Connect with us

Sheffield Wednesday

Sheffield Wednesday: The Owls are flying high!

On the 5th May 2012, Sheffield Wednesday were promoted back to the Championship by finishing 2nd in League One and for the first time in years fans had a reason to be truly optimistic. In order to understand why, let me briefly explain the clubs recent history.

The last time the Owls were promoted to the Championship was in 2005 thanks to an extra time play-off victory against Hartlepool United. At the time we dared to dream that we were on the path back to the Premier League and that the good times were just around the corner. Two seasons in League One had given Wednesday the kick it needed to rise high once again! How wrong we all were. 5 years in the second tier saw the blue and white wizards float around the lower half of the table albeit peak with a 9th place finish in 2006/7, but numerous problems behind the scenes along with too many abject performances on the pitch eventually led to what felt like an almost inevitable relegation back to the wilderness of League One in 2010. A 15th place finish last term was joined by severe financial problems including trips to court, 2 winding up orders, investors showing interest then deciding against it, and being on the verge of administration. If I’m honest, how we never went into administration I’ll never know, but where Wednesday were felt like rock bottom. A decade on the slide had resulted in this.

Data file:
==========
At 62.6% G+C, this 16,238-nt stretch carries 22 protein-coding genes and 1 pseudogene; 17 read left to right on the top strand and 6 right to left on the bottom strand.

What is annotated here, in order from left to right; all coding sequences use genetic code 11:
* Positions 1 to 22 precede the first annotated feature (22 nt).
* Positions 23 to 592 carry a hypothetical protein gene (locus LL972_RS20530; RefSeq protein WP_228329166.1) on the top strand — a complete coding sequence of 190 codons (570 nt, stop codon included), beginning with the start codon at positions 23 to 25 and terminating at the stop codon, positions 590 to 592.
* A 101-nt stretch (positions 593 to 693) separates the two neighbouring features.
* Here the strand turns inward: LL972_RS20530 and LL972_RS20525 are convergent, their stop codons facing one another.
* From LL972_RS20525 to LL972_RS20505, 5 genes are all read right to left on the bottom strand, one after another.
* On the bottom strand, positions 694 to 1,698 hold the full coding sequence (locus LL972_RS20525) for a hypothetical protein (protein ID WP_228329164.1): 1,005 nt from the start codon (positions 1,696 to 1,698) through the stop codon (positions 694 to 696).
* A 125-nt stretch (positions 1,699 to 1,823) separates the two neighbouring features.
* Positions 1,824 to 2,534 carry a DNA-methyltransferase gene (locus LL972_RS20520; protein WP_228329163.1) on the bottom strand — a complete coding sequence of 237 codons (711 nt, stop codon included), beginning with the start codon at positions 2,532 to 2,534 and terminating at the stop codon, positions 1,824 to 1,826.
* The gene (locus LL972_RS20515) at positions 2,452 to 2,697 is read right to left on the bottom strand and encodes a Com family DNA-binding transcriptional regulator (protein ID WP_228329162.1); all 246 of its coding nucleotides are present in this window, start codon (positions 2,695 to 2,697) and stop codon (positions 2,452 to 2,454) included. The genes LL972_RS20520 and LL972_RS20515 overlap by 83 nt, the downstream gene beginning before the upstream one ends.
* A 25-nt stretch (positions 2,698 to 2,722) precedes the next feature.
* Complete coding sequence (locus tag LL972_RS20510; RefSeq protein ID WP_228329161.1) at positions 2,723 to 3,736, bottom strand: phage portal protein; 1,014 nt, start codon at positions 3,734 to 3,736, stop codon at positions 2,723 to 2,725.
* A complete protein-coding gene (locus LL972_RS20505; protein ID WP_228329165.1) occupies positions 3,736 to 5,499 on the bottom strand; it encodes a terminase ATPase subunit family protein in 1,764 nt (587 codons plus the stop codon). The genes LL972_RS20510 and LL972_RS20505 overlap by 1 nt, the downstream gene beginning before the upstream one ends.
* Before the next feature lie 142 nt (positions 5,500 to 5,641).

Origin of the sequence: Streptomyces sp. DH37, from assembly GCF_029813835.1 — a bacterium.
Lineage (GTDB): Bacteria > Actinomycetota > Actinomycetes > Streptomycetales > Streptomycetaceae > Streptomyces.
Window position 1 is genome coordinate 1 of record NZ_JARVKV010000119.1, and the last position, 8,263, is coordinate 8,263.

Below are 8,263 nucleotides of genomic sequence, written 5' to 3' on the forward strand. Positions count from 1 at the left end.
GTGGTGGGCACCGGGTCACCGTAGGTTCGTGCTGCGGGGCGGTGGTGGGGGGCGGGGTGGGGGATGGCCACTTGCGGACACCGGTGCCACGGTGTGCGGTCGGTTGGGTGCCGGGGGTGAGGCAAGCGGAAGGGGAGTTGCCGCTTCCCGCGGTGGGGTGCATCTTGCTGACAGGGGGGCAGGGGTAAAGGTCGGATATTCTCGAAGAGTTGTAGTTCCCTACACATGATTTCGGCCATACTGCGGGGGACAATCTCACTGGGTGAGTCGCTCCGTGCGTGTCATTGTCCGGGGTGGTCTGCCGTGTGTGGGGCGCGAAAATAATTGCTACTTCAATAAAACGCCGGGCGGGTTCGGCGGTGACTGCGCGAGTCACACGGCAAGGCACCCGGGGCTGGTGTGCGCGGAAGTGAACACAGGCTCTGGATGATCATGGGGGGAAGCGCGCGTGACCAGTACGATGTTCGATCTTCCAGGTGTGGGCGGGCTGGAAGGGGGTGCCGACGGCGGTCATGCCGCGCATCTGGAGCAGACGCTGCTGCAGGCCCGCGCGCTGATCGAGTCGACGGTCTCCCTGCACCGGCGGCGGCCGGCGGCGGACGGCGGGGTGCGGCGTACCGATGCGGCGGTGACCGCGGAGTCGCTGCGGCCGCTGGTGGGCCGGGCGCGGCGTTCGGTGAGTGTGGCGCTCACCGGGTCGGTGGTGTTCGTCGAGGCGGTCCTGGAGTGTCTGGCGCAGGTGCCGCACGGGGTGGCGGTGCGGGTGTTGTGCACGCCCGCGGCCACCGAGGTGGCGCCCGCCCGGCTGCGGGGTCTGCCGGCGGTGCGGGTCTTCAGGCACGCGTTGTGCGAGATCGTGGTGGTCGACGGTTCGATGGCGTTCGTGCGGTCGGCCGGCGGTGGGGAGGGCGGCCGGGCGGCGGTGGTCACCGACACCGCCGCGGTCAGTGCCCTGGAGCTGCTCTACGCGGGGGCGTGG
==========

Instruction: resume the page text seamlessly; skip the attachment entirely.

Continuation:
During that tumultuous season something positive did happen. Milan Mandaric bought the club. The financial meltdown had been stopped by a man with an up and down reputation from the various clubs he had been involved with. He dismissed Alan Irvine and replaced him with the controversial Gary Megson. A man whose style of football had made him very unpopular in previous jobs had been given the task of raising our great club from its slump. The difference with Megson managing Wednesday rather than his other clubs however was that he was one of us. A Wednesdayite. He was a former player, playing over 200 times for the Owls and his dad is former captain. To use an old cliché, his blood was blue and white. He’s the only Owls manager I’ve ever seen wearing a ‘Wednesday till I die’ badge. Megson and Manderic may not necessarily be seen as a dream team to a neutral, but to fans of Sheffield Wednesday they have elements of hero status. Megson started to make us believe that promotion was possible. Hillsborough became a fortress, and Wednesday didn’t lose a home league game till table toppers Charlton came to town in the middle of January. But the Owls have always had a problem of conceding late goals. It was something I thought had stopped but a late late goal by Huddersfield (thanks to some dubious time keeping from the referee) meant a 4-4 draw, a late Hartlepool goal meant a 2-2 draw and a 1-0 lead with 1 minute to go resulted in a ludicrous 2-1 defeat on Boxing Day to Walsall. Games like those, reminded us all we were indeed still watching the Sheffield Wednesday we know and love.